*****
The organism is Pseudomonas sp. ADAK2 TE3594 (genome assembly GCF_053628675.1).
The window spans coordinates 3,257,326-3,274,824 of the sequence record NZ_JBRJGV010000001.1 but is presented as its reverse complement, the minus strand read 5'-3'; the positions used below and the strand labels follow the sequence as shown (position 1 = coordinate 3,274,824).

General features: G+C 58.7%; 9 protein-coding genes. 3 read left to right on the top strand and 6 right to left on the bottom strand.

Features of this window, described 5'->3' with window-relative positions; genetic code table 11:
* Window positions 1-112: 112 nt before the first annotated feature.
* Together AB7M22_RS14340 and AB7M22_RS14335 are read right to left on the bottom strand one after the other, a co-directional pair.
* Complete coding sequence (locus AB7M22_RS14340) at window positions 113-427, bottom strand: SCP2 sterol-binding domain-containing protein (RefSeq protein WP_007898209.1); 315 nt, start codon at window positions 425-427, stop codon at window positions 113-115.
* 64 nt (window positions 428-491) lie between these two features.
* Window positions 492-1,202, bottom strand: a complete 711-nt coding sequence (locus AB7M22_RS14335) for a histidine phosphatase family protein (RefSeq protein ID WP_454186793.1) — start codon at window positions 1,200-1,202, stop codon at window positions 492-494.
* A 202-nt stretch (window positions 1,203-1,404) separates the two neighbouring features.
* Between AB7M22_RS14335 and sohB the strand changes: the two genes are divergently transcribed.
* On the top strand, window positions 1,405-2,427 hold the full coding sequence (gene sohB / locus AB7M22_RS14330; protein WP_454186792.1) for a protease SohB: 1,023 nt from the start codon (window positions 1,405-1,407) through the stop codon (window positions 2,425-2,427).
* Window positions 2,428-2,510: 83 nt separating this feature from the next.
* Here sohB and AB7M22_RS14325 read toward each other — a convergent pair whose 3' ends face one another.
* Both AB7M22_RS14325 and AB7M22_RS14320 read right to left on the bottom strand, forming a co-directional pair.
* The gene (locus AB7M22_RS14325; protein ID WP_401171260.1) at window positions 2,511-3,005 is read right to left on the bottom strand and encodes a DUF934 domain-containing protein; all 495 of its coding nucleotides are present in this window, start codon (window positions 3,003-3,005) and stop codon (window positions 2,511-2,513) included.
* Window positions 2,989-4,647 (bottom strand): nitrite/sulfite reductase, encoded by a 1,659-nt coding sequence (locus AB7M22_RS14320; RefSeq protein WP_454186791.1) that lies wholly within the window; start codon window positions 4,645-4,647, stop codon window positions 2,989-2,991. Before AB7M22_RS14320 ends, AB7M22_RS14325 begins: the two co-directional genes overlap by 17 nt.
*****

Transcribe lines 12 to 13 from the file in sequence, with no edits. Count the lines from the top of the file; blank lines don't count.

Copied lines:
* On the top strand, window positions 1,405-2,427 hold the full coding sequence (gene sohB / locus AB7M22_RS14330; protein WP_454186792.1) for a protease SohB: 1,023 nt from the start codon (window positions 1,405-1,407) through the stop codon (window positions 2,425-2,427).
* Window positions 2,428-2,510: 83 nt separating this feature from the next.